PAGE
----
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59832831_2835369863156182_5602576901085331456_nA couple of weeks back those awfully nice people at Songs of Praise put on a bit of a blinder of a show. Ex- Case Hardin main man Pete Gow was the headline draw aided and abetted by a band garnered from the great and good of the Clubhouse Record’s roster and a 5-piece string section. In a church! On a Saturday Night! With a bar!

Now, I would have thought that this would be seen as being something a bit special but apparently not. Despite features in The Adver, Ocelot, Swindonian, SOMR and the like, it failed to pull many at all. It was up against some stiff competition with The Radioactive Zombie Mutant Bikers From Hell in town to play loose approximations of tired classic rock songs and Fred Spode offering his take on Joe Bonamassa numbers – so, covers of covers of covers. And what is it with Joe Bonamassa? Apart from blues aficionados, no one had heard of him 5 years ago and now he is touted as some sort of minor diety by cover bands!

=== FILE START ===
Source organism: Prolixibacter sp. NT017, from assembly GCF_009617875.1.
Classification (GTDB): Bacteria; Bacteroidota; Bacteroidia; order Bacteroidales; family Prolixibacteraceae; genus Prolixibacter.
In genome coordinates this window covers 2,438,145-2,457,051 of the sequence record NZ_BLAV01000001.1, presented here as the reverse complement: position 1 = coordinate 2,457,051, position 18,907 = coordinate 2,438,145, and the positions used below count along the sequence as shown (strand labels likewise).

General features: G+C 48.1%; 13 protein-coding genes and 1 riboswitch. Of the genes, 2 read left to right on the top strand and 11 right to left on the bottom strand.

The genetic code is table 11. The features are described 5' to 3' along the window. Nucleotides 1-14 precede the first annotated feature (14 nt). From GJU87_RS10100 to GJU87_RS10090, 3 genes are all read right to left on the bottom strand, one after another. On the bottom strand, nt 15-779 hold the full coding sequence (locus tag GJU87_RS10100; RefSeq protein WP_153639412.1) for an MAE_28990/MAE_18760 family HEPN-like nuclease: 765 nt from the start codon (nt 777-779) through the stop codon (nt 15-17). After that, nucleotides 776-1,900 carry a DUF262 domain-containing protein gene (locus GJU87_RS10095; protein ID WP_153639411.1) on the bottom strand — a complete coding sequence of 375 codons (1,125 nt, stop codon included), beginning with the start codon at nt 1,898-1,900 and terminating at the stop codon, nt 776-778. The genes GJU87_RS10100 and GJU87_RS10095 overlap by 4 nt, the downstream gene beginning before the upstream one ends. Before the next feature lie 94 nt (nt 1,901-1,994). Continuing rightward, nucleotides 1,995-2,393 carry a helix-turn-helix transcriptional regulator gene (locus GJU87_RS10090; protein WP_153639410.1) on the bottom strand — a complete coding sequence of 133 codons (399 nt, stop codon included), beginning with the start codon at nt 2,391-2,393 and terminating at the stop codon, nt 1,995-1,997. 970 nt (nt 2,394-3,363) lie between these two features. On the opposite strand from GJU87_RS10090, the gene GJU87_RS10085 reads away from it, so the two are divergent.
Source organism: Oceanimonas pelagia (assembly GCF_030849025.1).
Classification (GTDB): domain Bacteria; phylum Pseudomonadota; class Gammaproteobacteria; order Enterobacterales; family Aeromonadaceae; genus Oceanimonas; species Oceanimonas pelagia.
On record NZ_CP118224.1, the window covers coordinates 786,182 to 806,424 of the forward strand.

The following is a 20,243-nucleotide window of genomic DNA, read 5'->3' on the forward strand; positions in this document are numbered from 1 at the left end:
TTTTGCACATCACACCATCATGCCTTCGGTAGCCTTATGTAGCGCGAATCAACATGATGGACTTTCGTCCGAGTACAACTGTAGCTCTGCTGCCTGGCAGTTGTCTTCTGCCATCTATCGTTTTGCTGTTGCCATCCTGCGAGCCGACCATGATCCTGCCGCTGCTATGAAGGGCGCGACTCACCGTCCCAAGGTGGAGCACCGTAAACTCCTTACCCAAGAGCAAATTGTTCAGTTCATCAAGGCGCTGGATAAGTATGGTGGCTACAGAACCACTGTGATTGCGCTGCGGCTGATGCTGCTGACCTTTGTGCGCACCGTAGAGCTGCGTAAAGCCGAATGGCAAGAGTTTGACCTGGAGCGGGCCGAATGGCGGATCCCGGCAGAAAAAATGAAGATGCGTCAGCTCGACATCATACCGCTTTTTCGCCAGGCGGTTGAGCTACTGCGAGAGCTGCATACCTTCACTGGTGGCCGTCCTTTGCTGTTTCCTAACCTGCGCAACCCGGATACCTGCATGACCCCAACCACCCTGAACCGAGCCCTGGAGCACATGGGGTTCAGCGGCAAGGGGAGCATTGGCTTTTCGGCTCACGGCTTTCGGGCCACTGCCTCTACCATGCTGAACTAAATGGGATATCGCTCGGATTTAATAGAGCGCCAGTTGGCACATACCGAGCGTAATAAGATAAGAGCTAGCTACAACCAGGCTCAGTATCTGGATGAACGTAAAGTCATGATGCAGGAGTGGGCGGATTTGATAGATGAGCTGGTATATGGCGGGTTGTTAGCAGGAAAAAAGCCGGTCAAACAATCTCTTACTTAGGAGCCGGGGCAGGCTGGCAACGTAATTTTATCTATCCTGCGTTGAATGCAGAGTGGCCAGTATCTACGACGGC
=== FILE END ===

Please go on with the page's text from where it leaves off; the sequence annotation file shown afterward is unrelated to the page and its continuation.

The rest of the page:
Anyway, I digress. So basically you weren’t there, and I have the maths to prove the probability of this sweeping statement. And because you weren’t there you not only missed a glorious set from the aforementioned Clubhouse posse, you missed a elegant and eloquent opening set from Tamsin Quin, helped by Jamie R Hawkins, no slouch as a singer-songwriter himself. It looked a lot like this….

There were plenty of “gutted I missed it,” comments and Instagram hearts after the fact, which is either lovely or annoying depending on your viewpoint, and of course, the lesson learned is that shows like this don’t happen often and when they do they need to be supported. “I’ll catch the next one” doesn’t work if the promoter decides that there is no point doing the next one.